Acknowledgements for Rebel Yell

Acknowledgements for Rebel Yell

I just wrote an Acknowledgements page for the back of my next novel, Rebel Yell, and I thought, “You know what? Maybe my blog readers would like to read this.”

After all, many of you are my Rebels. And if you are, you get your own little shoutout in this page.

And more importantly, as I say in the document, I didn’t do this alone. Yes, I’m a self-published author. That is a GREAT title. It evokes so much. It makes you think of the struggling artist, railing against the world, playing by no one’s rules but his own! AMERICA! FUCK YEAH!

In truth, even the self-publishiest of self-published authors doesn’t do it all by himself. Even in how we are raised, we receive contribution to the person we’ll become, and therefore what we’re capable of producing as artists. So a salute to everyone who contributed to this book. You are legion.

Not that you likely care, but I should remind you: this is an early draft and subject to change, particularly as more beta readers begin to respond.


I am a self-published author. While I love that label for the image it conjures, in reality no one publishes a book alone.

I owe the most tremendous debt of gratitude to my wife and children. My first and last thoughts are of them always. I am so very grateful for their patience as I spend my days chasing down dreams. Meghan, I wish I could buy you a million-dollar mansion already. One day, baby. Dawn, Luke and Desmond, I can’t believe I had a hand in bringing such amazing beings into this world.

I spend a lot of time with my dog, Chewbacca. Chewie, thank you for believing you are still a puppy and trying to cuddle in my lap every time I go outside for a break from my writing. I think your fur must be packed with static electricity, because you never fail to recharge my batteries.

My parents, Donna and Robbie, made me who I am. If you like this book, it’s mostly their fault. I wouldn’t be able to create my art if not for their upbringing. More importantly, I would not be the same person. I would not have the same things to say, or perhaps anything at all. Mom, I miss you more than I can say. Dad, I am so happy for your happiness.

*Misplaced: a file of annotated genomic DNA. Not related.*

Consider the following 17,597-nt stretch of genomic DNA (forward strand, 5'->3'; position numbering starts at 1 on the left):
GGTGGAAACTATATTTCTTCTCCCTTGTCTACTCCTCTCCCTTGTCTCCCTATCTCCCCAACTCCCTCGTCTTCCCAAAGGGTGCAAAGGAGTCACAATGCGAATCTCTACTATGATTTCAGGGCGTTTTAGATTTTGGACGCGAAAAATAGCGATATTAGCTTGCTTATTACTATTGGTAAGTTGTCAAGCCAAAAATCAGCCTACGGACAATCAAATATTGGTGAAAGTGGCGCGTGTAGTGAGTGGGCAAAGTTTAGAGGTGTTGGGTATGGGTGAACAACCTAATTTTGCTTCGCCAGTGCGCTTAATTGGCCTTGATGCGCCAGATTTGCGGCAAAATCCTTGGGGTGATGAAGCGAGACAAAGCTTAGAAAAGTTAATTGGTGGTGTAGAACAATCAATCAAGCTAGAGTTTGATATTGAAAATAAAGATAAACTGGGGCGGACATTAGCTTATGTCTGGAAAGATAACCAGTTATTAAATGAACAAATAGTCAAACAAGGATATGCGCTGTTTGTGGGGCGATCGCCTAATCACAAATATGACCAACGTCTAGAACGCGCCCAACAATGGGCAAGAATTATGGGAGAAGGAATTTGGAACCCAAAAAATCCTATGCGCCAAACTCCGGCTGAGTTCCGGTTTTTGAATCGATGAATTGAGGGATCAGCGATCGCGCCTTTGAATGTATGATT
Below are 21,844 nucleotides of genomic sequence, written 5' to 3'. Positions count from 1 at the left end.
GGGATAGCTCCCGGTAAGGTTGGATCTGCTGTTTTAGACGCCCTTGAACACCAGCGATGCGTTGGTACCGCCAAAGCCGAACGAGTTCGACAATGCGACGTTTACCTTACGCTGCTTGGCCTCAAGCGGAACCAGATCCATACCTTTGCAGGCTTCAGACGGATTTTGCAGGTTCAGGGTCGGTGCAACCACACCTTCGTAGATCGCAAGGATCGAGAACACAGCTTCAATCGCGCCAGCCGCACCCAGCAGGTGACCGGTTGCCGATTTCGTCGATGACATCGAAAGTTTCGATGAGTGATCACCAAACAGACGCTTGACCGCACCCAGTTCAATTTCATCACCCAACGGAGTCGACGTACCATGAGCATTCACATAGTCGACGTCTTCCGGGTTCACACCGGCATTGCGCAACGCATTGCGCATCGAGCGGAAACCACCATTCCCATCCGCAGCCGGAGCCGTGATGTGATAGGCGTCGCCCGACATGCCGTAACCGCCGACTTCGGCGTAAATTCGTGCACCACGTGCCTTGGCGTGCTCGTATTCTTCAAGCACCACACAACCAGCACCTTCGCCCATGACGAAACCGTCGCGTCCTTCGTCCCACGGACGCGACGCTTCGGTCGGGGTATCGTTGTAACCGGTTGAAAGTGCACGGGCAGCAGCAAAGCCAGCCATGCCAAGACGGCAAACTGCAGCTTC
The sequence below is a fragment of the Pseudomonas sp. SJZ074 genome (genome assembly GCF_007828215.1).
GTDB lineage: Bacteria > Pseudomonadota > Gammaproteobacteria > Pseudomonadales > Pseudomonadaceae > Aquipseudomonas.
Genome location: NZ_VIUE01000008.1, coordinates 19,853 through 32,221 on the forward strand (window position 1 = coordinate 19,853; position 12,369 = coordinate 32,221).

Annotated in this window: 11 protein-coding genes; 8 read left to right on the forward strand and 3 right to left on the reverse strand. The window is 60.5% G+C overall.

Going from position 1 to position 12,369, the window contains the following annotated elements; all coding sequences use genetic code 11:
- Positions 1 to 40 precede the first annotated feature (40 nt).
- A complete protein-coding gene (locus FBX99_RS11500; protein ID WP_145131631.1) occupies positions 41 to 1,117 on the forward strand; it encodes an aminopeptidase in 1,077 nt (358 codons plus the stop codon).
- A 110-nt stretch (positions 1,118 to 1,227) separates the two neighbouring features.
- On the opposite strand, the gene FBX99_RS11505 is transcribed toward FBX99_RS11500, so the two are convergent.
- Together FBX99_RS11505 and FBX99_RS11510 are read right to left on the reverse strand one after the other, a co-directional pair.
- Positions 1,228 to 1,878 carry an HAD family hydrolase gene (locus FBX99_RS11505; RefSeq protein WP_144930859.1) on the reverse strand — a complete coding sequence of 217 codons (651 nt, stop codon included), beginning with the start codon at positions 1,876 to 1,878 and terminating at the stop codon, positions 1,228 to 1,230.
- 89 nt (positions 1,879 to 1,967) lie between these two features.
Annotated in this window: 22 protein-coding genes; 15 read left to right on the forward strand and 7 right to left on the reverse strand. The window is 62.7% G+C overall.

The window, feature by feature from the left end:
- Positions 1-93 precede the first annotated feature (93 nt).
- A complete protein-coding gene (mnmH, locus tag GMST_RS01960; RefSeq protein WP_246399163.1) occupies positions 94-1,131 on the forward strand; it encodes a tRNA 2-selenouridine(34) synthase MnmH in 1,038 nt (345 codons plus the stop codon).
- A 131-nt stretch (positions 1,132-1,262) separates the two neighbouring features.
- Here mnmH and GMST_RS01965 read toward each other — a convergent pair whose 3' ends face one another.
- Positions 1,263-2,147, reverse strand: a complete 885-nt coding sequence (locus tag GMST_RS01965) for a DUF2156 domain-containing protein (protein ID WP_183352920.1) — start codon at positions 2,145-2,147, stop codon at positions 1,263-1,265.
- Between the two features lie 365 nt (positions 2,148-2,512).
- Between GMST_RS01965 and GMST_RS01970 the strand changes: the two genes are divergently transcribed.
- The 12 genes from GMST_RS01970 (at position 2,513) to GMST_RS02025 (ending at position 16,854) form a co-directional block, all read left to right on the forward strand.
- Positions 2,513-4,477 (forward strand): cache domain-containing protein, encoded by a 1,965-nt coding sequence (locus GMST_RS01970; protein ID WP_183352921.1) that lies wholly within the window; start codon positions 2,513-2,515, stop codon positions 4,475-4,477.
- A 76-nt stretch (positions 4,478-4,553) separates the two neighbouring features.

My friend David McCullough is a constant source of support and encouragement, though he’s probably very surprised to see his name here. David heard the first germ of Rebel Yell more than two years ago. I won’t expand on the differences between then and now, for fear that you’d hear the ideas and think they sounded better than the final book. Trust me: they were not, and David was always enthusiastic about explaining why.

Sean Platt, Johnny B. Truant and David Wright, of the Self-Publishing Podcast, were the first people to tell me to write for a living. Of course, they didn’t tell me, but I took their message personally due to narcissism (common to most artists). Without them, this book would not exist. The story would, but only as a screenplay tucked in a drawer somewhere, never seeing the light of day. In particular, Sean, thank you for your invaluable guidance and assistance as I made the transition from a full-time worker bee to a full-time author. Those were scary days, and you were my constant cheerleader and mentor.

An extra and very special thank you to David Wright (again) and Crissy Moss, whose artistic sensibilities both contributed to what has become my favorite book cover. You should have seen the cover before these two put their magic hands on it. Scratch that. You should never see that first cover.

For the first time in my writing, I opened this project up to beta readers. Their willingness to read my novel long before it was done, to face up to the flaws in my story and inform me (sometimes brutally) of those flaws, is why the novel is what it is. Thank you, Bill, Blaine, Brendan, Chris, Christopher, Cindy, Dave, James, Krissy, Marc, Mary, Matt, Michael, Patrick, Stacy, Stephanie, and Steve.

In particular, I must give my utmost respect and thanks to Simon and Melissa, both of whom went far above and beyond the call of duty, answering every question and then expanding their responses into things tremendous. After this experience, I don’t know if you’ll ever want to help me again, but I’ll still call on you every time.

My Rebels always have my back. Remember back in the day, when I formed our little tribe and gave it a name? That name came from this book, still just an idea at the time. I hoped it had the potential to be worthy of you. Now that it exists, I hope you find it does. You are incredible, and a life without you would be a darker one.

To you there, reading this book, now thrown out of the moment as I break the fourth wall—thank you. Thank you for supporting independent art. Thank you for reading at all. Whether you have a good or bad opinion of this book, thank you for having an opinion at all.

And because, as I said, they are first and last in my thoughts, thank you again to my family. Meghan, the human mind has not yet perfected the language necessary to express my love and admiration for you. Dawn, Luke and Desmond, Daddy is sometimes terrified he can’t be a good enough father to you, but only until he realizes that amazing as you are, there’s not too much he can do to prevent you from growing up to be adults of amazing potential.

This book was a journey unto itself, but also just one step along a far longer road. And whether you stay with me until we reach our destination, or you’re just a hitchhiker providing company for this one stretch, I’ve enjoyed the miles we put behind us together.

Safe travels.

– Garrett Robinson, 2013

Garrett Robinson

Over 100,000 readers have read and loved Garrett's books, like the fantasy hits Nightblade and Midrealm. He's also a film festival favorite with movies like Unsaid, and a tech guru who posts lots of helpful how-tos for writers and filmmakers over at

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